Meet Mark

Let me introduce myself. My name is Mark Sisson. I’m 63 years young. I live and work in Malibu, California. In a past life I was a professional marathoner and triathlete. Now my life goal is to help 100 million people get healthy. I started this blog in 2006 to empower people to take full responsibility for their own health and enjoyment of life by investigating, discussing, and critically rethinking everything we’ve assumed to be true about health and wellness...

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August 12 2018

Weekend Link Love — Edition 516

By Mark Sisson
16 Comments

Research of the Week

Sugar may alter collagen synthesis in the joints, increasing the risk of osteoarthritis.

Homo erectus: “YOLO!!”

US pollution levels have dropped dramatically.

More religious parents, fewer suicidal thoughts.

New Primal Blueprint Podcasts

Episode 269: Haley Morris: Host Elle Russ chats with Haley Morris, a Primal Health Coach and Life Coach.

Each week, select Mark’s Daily Apple blog posts are prepared as Primal Blueprint Podcasts. Need to catch up on reading, but don’t have the time? Prefer to listen to articles while on the go? Check out the new blog post podcasts below, and subscribe to the Primal Blueprint Podcast here so you never miss an episode.

Interesting Blog Posts

With big brains came mental illness.

Pets as anti-depressants.

A medical student questions the connection between cholesterol and heart disease. Careful!

Media, Schmedia

As if destroying circadian rhythms wasn’t enough, blue light may also be partially responsible for blindness.

There may have been problems with the Cochrane review of the HPV vaccine.

Everything Else

The speed of death.

The curious link between intelligence and longevity.

Women survive more heart attacks if their doctor is a woman.

LL-37 is an immune peptide we produce in our bodies that seems to block the progression of Alzheimer’s.

Things I’m Up to and Interested In

Concept I’m pondering: The idea of male stoicism as a sexual strategy.

Study that isn’t quite what it seems: Keto makes the liver more insulin resistant.

What I’m wondering: Is CRISPR working, or is it not?

Announcement I’m pleased to, well, announce: Primal Kitchen® keto-friendly protein bars are coming very soon.

I always love a happy ending: From vegan to successful peddler of sustainable meat bars.

Recipe Corner

Time Capsule

One year ago (Aug 5 – Aug 11)

Comment of the Week

“I cantankerously disagree with you Mark… curls may be performed in the squat rack under ANY the following conditions…

1. the user is using chain weight as accommodating resistance (this looks really cool)
2. it’s a whole body ballistic movement
3. squats are indeed being performed while curling, and…
4. farmed salmon and skim milk make up your brotein shake

This is an exhaustive list, so don’t even try.”

– I won’t, Liver King.

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16 thoughts on “Weekend Link Love — Edition 516”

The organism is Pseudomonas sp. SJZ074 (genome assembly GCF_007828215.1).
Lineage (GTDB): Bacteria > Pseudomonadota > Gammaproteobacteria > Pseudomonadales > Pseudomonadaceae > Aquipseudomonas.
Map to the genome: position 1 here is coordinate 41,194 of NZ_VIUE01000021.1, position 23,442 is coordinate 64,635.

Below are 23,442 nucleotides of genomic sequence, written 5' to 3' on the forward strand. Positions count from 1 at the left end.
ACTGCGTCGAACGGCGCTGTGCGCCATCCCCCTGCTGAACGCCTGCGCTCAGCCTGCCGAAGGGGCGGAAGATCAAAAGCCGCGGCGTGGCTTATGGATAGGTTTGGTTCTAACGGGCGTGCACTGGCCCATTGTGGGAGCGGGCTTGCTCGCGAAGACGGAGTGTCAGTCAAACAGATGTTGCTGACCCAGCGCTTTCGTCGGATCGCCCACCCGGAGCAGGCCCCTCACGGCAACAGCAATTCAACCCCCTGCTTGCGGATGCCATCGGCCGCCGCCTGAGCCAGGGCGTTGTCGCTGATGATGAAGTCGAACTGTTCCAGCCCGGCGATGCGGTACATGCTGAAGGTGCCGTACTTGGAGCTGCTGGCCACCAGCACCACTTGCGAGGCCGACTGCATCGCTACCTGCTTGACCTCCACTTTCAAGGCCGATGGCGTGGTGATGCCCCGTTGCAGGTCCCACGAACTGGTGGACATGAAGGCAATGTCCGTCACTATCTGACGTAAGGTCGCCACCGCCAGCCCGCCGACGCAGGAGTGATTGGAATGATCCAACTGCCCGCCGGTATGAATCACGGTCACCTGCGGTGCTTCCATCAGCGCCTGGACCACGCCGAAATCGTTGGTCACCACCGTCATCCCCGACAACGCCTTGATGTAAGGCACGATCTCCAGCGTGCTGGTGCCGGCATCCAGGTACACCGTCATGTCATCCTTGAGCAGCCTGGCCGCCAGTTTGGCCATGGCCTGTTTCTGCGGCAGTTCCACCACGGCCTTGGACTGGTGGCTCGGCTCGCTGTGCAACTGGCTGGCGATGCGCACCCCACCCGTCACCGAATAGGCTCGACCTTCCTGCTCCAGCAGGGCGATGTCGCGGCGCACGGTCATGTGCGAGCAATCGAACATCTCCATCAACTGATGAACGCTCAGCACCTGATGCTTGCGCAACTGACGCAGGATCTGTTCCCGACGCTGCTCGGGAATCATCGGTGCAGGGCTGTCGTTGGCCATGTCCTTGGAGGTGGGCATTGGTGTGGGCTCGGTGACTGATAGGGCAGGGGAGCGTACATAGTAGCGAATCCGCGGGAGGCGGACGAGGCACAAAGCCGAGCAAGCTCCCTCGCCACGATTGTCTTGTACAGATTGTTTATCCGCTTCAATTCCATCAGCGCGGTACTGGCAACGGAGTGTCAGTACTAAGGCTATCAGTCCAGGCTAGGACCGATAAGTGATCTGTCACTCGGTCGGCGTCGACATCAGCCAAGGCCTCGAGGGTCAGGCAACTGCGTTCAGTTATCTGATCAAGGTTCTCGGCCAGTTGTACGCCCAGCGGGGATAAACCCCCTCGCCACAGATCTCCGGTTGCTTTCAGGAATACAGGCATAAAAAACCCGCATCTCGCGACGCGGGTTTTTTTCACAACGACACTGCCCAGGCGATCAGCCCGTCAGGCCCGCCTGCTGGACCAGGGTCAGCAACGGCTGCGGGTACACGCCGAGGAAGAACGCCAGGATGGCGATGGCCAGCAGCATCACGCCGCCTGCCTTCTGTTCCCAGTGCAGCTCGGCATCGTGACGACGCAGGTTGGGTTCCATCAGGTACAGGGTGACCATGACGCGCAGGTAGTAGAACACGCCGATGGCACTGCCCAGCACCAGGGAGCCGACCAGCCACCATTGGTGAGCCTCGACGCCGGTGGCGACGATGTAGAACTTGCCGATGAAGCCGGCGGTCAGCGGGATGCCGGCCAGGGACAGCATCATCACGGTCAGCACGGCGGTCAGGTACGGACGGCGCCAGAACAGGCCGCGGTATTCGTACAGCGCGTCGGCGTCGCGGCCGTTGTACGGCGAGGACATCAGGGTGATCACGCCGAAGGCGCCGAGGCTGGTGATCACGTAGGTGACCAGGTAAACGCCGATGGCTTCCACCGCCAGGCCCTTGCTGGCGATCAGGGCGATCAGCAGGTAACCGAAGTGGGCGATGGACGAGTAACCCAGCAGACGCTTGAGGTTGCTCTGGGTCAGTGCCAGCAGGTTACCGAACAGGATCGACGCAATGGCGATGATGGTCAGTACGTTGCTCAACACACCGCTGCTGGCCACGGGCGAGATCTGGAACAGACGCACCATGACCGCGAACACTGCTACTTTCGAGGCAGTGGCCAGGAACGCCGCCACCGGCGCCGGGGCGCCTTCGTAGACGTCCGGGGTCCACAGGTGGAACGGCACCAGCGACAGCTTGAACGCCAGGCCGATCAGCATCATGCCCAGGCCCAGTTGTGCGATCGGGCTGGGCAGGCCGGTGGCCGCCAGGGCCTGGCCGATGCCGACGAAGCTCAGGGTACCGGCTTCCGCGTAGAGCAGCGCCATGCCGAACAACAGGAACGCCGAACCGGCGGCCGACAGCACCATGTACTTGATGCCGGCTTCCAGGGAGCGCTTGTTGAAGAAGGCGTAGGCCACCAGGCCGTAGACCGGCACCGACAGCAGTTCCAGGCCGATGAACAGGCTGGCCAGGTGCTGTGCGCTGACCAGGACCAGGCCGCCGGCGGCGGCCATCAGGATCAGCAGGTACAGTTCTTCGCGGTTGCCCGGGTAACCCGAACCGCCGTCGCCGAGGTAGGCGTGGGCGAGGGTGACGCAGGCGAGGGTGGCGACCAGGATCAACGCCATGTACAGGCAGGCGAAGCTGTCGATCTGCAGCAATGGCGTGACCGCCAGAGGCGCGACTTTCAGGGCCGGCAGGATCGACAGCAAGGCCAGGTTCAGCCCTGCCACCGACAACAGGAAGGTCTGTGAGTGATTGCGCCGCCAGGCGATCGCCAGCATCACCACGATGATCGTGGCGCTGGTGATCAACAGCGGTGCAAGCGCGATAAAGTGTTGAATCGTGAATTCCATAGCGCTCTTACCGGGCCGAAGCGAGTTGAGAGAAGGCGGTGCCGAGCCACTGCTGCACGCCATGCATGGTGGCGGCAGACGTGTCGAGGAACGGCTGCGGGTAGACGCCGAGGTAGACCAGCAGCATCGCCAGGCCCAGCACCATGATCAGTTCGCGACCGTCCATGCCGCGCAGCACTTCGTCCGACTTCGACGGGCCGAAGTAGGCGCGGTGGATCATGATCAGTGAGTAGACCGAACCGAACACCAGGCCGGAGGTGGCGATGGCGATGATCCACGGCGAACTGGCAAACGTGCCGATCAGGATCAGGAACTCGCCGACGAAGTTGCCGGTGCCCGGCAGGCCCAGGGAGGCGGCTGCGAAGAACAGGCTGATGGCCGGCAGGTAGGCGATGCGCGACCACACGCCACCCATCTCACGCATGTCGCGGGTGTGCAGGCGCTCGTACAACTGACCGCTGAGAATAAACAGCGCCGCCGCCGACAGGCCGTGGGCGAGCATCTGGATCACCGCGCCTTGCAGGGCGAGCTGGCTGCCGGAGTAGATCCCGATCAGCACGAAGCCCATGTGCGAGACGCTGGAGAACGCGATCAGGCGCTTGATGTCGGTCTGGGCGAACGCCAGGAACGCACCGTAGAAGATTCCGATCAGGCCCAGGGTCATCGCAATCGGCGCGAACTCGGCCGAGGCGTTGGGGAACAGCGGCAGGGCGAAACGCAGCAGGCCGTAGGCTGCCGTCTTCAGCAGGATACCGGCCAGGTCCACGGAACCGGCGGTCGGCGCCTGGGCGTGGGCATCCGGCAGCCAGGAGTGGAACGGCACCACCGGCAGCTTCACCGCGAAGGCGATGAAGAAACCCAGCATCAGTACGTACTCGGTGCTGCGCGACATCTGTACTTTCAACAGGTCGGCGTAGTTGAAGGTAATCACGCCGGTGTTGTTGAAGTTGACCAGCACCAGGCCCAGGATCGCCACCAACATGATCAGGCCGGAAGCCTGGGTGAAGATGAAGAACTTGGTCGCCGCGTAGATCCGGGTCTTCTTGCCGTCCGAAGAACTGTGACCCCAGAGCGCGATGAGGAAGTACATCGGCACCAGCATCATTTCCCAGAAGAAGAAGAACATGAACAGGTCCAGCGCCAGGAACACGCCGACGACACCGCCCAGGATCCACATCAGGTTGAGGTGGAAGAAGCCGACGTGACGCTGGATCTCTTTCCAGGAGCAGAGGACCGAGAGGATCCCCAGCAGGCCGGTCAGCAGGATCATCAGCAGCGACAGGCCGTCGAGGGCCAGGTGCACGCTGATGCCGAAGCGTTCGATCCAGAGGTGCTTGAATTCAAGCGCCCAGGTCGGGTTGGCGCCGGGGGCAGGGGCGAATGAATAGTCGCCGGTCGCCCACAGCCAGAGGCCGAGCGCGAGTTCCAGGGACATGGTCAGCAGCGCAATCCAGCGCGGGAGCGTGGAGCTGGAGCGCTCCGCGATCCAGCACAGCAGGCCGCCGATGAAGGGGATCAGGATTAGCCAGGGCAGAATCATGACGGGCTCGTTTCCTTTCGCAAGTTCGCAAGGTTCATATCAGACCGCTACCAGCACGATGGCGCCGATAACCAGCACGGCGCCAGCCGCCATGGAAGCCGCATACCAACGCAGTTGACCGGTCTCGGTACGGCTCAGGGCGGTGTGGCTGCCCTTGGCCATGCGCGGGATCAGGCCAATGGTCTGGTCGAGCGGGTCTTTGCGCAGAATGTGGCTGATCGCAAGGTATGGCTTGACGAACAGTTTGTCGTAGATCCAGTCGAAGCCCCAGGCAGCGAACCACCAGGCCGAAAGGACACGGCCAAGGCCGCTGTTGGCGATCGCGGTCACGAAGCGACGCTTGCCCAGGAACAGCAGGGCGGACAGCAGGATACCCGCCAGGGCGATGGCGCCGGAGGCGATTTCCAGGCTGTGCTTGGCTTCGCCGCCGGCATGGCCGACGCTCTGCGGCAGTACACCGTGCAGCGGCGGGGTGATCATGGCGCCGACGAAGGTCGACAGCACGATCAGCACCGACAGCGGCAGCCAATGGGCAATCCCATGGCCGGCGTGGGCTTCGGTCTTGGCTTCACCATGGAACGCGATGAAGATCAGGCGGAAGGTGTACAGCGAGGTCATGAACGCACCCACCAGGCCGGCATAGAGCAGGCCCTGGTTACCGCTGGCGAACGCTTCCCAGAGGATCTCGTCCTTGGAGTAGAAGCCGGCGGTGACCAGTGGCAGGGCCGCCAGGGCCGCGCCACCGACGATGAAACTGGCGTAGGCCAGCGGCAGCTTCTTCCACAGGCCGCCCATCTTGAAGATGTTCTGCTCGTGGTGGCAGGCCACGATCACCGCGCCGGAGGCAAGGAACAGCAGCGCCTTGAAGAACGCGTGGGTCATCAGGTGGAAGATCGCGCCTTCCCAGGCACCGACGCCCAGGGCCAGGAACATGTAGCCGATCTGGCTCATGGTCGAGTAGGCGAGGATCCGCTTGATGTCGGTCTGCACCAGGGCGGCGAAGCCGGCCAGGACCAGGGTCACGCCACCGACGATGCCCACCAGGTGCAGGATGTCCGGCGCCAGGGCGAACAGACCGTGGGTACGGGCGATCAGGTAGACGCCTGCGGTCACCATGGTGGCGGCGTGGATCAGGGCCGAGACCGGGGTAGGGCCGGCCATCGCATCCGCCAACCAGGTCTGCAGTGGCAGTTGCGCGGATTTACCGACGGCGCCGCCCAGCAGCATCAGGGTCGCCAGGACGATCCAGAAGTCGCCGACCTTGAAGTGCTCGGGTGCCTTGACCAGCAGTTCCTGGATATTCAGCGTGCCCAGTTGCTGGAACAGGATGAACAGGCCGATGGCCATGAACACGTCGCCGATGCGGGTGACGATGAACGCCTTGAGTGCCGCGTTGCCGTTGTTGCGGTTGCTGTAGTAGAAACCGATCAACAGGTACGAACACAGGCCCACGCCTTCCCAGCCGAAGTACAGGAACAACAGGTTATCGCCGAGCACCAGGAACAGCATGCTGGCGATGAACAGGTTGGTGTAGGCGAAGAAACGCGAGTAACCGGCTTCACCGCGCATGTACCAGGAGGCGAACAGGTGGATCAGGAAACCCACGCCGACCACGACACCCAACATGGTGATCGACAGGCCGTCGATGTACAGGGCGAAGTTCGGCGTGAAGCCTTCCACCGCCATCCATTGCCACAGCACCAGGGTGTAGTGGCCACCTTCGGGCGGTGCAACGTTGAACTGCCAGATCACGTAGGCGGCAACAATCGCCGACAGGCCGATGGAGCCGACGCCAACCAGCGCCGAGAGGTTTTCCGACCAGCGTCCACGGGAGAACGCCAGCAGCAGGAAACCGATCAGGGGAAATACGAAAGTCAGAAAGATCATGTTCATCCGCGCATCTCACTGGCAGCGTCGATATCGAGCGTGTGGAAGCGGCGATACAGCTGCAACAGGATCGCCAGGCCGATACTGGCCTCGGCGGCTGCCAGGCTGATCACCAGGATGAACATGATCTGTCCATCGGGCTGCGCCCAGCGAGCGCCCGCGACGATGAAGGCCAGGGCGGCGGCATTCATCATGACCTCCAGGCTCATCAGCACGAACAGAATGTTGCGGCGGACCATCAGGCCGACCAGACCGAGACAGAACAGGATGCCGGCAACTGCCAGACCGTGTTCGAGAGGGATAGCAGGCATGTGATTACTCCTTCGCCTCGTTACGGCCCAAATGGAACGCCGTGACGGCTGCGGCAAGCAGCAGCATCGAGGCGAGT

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  1. Gotta disagree. How could they be extinct? I know a lot of Homo Erectus still around today…

  2. Lot’s of interesting links as always. Alzheimer’s research is so important, our health care system may collapse under the weight of the cost and resources required to address this malady. No silver bullets yet or guarantees BUT if everyone would 1. sleep well 2. control stress 3. exercise 4. eat an ancestral diet 5. have strong family ties and / or friendships … I suspect the number of cases would drop dramatically (along with all kinds of other afflictions). I know … I’m preachin’ to the choir.

  3. What I find strange in the vaccine debate is that pro-vaxxers don’t seem to react when evidence of shoddy studies is found. Surely they ought to be upset when a company creates the false impression that there is something to hide with regard to vaccines by using rubbish studies? Why, it’s pure defamation…

    1. Yes, somehow anything that questions the efficacy or safety of vaccines is immediately suspect or simply ignored, even among folks who routine question the safety of other pharmaceuticals.
      It seems like there must be something between 100% believing in the safety of every single vaccine and being “anti vaxx.”

      1. “It seems like there must be something between 100% believing in the safety of every single vaccine and being “anti vaxx.”

        There definitely must. Things are rarely ever black and white, and I think especially us Paleo folks (at least in this community) often find ourselves hovering between conventional medicine and, what should I call it, pure alternative/naturalistic approach (you know, the “essential oils cure cancer” or homeopathy type).

        Though personally I’ve always been staunchly in favour of vaccines. To me it’s a simple deal, much simpler than many other issues. It’s a fact that vaccines were one of the most influential discoveries in the modern era that, along with antibiotics, that completely revolutionised society and people’s lives. They have objectively improved society’s health and longevity in ways that almost nothing else could match. Infectious diseases used to be the number one cause of death or disability in both children and adults. And now, thanks to vaccines and antibiotics, they’re mostly extinct. But in places with too many anti-vaxxers, those diseases are resurfacing again. To me, that’s just unacceptable – that a child should die of polio when it’s ~100% preventable. As if we don’t have a myriad other health issues to deal with, adding something like that to the mix when it’s totally avoidable is beyond stupidity.